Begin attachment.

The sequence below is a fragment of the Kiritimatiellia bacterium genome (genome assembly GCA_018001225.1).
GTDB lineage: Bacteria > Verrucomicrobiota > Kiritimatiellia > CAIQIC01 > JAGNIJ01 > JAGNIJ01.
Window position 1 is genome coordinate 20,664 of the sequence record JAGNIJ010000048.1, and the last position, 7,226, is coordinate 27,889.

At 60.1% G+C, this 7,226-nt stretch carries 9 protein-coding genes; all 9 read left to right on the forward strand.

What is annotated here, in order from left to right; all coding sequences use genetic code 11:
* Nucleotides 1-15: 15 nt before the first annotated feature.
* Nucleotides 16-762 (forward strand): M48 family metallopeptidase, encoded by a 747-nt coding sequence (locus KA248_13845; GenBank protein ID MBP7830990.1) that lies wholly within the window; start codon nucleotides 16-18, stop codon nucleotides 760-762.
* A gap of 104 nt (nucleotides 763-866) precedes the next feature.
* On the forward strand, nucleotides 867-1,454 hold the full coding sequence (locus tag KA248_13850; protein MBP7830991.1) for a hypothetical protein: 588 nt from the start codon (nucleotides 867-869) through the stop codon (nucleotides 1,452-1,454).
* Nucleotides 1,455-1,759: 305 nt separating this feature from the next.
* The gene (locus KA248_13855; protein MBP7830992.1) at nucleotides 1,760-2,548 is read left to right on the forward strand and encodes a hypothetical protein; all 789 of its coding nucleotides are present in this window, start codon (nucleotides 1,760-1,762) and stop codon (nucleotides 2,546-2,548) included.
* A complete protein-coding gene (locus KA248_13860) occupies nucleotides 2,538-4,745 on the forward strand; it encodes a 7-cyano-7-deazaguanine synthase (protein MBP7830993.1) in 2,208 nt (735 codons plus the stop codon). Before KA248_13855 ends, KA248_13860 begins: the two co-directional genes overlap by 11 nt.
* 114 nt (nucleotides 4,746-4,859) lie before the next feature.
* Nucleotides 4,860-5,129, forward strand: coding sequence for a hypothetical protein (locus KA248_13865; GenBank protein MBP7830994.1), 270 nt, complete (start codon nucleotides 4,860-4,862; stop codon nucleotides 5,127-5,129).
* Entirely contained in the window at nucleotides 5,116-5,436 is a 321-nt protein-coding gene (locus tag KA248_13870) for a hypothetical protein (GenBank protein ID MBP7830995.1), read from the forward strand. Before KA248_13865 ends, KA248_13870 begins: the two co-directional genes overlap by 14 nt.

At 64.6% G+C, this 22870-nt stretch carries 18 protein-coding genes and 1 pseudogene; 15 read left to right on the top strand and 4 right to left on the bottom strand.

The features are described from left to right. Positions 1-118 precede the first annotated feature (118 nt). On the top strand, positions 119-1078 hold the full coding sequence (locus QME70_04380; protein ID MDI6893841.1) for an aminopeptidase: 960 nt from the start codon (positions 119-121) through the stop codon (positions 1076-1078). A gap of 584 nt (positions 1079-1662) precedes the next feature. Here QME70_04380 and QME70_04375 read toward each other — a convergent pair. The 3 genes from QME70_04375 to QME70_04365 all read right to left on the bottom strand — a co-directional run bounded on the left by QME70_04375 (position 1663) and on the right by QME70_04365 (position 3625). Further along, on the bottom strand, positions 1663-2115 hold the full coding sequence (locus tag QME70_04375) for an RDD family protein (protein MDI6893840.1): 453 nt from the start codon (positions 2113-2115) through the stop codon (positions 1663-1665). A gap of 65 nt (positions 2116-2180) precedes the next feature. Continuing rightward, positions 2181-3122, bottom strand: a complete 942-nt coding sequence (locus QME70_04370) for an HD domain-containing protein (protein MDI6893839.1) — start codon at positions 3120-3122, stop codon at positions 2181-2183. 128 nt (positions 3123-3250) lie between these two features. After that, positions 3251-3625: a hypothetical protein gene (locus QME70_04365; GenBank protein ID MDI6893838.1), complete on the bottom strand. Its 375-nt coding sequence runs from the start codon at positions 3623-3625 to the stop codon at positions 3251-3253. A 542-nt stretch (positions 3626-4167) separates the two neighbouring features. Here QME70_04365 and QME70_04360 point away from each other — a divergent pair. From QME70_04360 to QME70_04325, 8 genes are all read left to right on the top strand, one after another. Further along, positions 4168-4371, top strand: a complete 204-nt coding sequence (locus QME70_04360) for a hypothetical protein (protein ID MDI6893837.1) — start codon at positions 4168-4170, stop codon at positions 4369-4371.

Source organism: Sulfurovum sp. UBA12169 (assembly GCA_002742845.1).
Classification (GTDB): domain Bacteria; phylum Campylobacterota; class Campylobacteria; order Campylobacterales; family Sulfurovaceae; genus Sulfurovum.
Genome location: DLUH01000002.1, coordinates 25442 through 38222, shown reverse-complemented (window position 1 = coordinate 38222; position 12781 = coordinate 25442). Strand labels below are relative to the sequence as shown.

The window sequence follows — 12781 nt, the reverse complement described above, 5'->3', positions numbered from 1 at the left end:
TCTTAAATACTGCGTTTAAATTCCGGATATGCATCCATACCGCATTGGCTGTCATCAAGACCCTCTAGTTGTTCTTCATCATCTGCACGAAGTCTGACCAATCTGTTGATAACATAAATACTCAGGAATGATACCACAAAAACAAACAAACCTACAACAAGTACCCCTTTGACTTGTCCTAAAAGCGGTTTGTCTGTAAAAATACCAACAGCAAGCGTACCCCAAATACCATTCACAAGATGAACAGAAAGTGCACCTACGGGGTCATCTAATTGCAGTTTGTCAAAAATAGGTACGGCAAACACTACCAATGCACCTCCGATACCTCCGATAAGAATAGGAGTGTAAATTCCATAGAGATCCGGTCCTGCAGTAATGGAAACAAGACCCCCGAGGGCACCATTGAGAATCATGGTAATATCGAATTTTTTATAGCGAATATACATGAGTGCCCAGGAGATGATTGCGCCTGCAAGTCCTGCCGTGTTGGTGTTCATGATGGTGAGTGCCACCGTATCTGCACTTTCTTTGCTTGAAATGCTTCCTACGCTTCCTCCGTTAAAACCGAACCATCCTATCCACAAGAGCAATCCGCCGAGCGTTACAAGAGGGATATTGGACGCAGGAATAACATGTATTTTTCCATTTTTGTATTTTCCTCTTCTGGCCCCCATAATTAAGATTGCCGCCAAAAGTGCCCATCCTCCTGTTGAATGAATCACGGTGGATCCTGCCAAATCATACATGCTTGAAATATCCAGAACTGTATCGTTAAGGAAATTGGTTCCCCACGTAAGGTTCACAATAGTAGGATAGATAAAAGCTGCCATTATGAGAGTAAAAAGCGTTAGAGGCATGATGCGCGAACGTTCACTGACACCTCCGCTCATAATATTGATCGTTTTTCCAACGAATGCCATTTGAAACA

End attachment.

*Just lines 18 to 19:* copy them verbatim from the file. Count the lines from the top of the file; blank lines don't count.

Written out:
Source organism: Sulfurovum sp. UBA12169 (assembly GCA_002742845.1).
Classification (GTDB): domain Bacteria; phylum Campylobacterota; class Campylobacteria; order Campylobacterales; family Sulfurovaceae; genus Sulfurovum.